As I rolled into the parking lot for Horseshoe Bend on the Colorado River just outside of Page, AZ, the odometer on my car hit 100,000 miles. Much more of a memorable spot than I imagine most reach that milestone.
As I hiked down to the bend I really regretted not starting a side photo essay at Monument Valley of tourists that came from all over the globe that were more worried about their "selfie sticks" than their surroundings. I could stand up on my soapbox and talk about camera etiquette, not walking in front of someone while they are shooting, or even just flat out just standing in front of someone else that's taking a photo so you can take one of yourself... but when you're on the edge of a sandstone cliff with an 1,100 ft. drop it becomes a matter of safety. I couldn't quite help but thinking Darwin was really onto something as people looking at themselves kept slowly backing up closer and closer to their demise. As recently as 2010, a tourist from Greece actually fell to his death.
It was the middle of the day and I knew I wasn't going to get any photos that would really be great, but I wanted a few photos for myself that I could look back on. Carefully working between the previously described groups of people I crawled out on my stomach close enough to the edge to grab a few frames.
After grabbing some frames there and running a few errands, I decided to try my luck at Lower Antelope Canyon. I didn't have any reservations and didn't know what time any tours went out, but thought it was worth a chance going anyway since I was there. After paying the entrance fee I drove down to the two different tour operators there: Ken's Tours and Dixie Ellis' Tours.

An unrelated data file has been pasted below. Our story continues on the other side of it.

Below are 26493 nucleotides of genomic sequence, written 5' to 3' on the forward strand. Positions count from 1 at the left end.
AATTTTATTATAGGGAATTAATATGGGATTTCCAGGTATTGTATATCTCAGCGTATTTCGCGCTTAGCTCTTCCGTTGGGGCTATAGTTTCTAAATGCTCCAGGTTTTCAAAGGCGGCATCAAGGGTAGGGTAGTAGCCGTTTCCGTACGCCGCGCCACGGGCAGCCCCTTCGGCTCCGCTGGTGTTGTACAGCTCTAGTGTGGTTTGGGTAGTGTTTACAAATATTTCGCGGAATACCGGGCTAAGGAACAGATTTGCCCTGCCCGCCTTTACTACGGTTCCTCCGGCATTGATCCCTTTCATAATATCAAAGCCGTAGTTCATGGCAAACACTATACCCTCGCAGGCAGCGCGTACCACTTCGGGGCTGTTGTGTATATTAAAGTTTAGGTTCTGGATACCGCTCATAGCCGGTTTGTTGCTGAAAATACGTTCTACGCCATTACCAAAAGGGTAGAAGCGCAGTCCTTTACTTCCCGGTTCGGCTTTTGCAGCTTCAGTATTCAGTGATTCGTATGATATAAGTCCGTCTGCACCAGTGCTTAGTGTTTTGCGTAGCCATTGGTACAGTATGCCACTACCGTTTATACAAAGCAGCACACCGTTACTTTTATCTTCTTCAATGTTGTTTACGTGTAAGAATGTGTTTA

First I tried Ken's. I walked in and waited at the empty desk for about ten minutes before a woman came out and stared blankly at me. With a smile, I told her that I seriously doubted there was anything available, that I didn't have a reservation and asked if there was any room on a photo tour or regular tour that afternoon. She continued her stare like I was the biggest idiot ever and simply told me, "No." I asked if she had a recommendation of another place to try and she refused to give me any more information.
I left and drove over to Dixie Ellis' Tours and approached with the same info... doubtful there was room, just thought I'd give it a shot, yada yada yada... They asked if I had a pro DSLR and tripod, after a yes form me, they informed me they had a tour leaving in 5 minutes if I could hurry. They were more than happy to help and it turned out that our group was comprised only of our delightful guide, myself and a married couple from California.
The canyon is smaller, narrower and much more of a study in abstract shapes and form than Upper Antelope Canyon is. Our guide was terrific about pointing out different features and working with other guides to stop groups for a few minutes at a time so we could get clean photos without people in them. Below are a few shots from that afternoon.
After leaving the canyon I left to setup camp and clean gear for my photo tour of Upper Antelope Canyon the next day.